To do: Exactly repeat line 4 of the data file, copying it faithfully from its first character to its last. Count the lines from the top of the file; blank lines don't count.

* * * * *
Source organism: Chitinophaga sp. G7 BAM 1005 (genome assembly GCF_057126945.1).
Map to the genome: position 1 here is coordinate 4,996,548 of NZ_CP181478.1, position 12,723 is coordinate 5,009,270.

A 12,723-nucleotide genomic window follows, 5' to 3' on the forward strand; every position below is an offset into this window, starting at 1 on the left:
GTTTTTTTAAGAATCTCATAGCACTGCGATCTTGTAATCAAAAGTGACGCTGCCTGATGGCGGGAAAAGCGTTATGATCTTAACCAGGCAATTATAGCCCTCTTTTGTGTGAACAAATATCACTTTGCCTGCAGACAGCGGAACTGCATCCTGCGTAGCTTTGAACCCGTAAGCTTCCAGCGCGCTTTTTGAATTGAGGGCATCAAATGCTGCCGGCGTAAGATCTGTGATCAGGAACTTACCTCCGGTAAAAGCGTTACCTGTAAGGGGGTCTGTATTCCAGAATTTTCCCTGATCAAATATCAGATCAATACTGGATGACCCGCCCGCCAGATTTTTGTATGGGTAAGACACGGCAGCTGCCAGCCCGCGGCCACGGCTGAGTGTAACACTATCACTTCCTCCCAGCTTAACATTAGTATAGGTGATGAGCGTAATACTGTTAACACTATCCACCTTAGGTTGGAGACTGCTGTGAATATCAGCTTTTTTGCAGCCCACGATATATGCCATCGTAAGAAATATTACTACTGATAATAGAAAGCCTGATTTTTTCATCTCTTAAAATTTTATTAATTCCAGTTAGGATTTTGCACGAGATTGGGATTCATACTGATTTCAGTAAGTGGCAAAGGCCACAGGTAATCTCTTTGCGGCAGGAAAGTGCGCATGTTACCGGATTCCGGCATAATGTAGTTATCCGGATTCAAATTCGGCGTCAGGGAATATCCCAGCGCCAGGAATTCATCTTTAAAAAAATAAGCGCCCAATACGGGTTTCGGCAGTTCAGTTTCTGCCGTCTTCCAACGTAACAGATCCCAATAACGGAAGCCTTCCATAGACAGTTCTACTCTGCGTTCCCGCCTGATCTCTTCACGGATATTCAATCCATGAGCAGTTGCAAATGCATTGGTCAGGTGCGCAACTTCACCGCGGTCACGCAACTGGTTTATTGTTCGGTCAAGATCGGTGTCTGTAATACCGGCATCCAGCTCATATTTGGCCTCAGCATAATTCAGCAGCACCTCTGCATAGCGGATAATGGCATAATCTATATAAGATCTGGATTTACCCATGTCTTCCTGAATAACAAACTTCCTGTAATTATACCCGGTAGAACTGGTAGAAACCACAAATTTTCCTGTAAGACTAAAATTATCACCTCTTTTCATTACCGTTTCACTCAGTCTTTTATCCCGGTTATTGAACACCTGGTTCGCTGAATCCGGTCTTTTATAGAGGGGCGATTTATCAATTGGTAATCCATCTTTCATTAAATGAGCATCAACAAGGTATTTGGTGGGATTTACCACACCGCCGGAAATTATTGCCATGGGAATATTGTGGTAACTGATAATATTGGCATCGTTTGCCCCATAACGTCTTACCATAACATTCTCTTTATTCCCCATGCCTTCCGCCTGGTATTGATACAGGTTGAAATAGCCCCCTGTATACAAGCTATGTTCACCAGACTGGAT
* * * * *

GTTTTTTTAAGAATCTCATAGCACTGCGATCTTGTAATCAAAAGTGACGCTGCCTGATGGCGGGAAAAGCGTTATGATCTTAACCAGGCAATTATAGCCCTCTTTTGTGTGAACAAATATCACTTTGCCTGCAGACAGCGGAACTGCATCCTGCGTAGCTTTGAACCCGTAAGCTTCCAGCGCGCTTTTTGAATTGAGGGCATCAAATGCTGCCGGCGTAAGATCTGTGATCAGGAACTTACCTCCGGTAAAAGCGTTACCTGTAAGGGGGTCTGTATTCCAGAATTTTCCCTGATCAAATATCAGATCAATACTGGATGACCCGCCCGCCAGATTTTTGTATGGGTAAGACACGGCAGCTGCCAGCCCGCGGCCACGGCTGAGTGTAACACTATCACTTCCTCCCAGCTTAACATTAGTATAGGTGATGAGCGTAATACTGTTAACACTATCCACCTTAGGTTGGAGACTGCTGTGAATATCAGCTTTTTTGCAGCCCACGATATATGCCATCGTAAGAAATATTACTACTGATAATAGAAAGCCTGATTTTTTCATCTCTTAAAATTTTATTAATTCCAGTTAGGATTTTGCACGAGATTGGGATTCATACTGATTTCAGTAAGTGGCAAAGGCCACAGGTAATCTCTTTGCGGCAGGAAAGTGCGCATGTTACCGGATTCCGGCATAATGTAGTTATCCGGATTCAAATTCGGCGTCAGGGAATATCCCAGCGCCAGGAATTCATCTTTAAAAAAATAAGCGCCCAATACGGGTTTCGGCAGTTCAGTTTCTGCCGTCTTCCAACGTAACAGATCCCAATAACGGAAGCCTTCCATAGACAGTTCTACTCTGCGTTCCCGCCTGATCTCTTCACGGATATTCAATCCATGAGCAGTTGCAAATGCATTGGTCAGGTGCGCAACTTCACCGCGGTCACGCAACTGGTTTATTGTTCGGTCAAGATCGGTGTCTGTAATACCGGCATCCAGCTCATATTTGGCCTCAGCATAATTCAGCAGCACCTCTGCATAGCGGATAATGGCATAATCTATATAAGATCTGGATTTACCCATGTCTTCCTGAATAACAAACTTCCTGTAATTATACCCGGTAGAACTGGTAGAAACCACAAATTTTCCTGTAAGACTAAAATTATCACCTCTTTTCATTACCGTTTCACTCAGTCTTTTATCCCGGTTATTGAACACCTGGTTCGCTGAATCCGGTCTTTTATAGAGGGGCGATTTATCAATTGGTAATCCATCTTTCATTAAATGAGCATCAACAAGGTATTTGGTGGGATTTACCACACCGCCGGAAATTATTGCCATGGGAATATTGTGGTAACTGATAATATTGGCATCGTTTGCCCCATAACGTCTTACCATAACATTCTCTTTATTCCCCATGCCTTCCGCCTGGTATTGATACAGGTTGAAATAGCCCCCTGTATACAAGCTATGTTCACCAGACTGGAT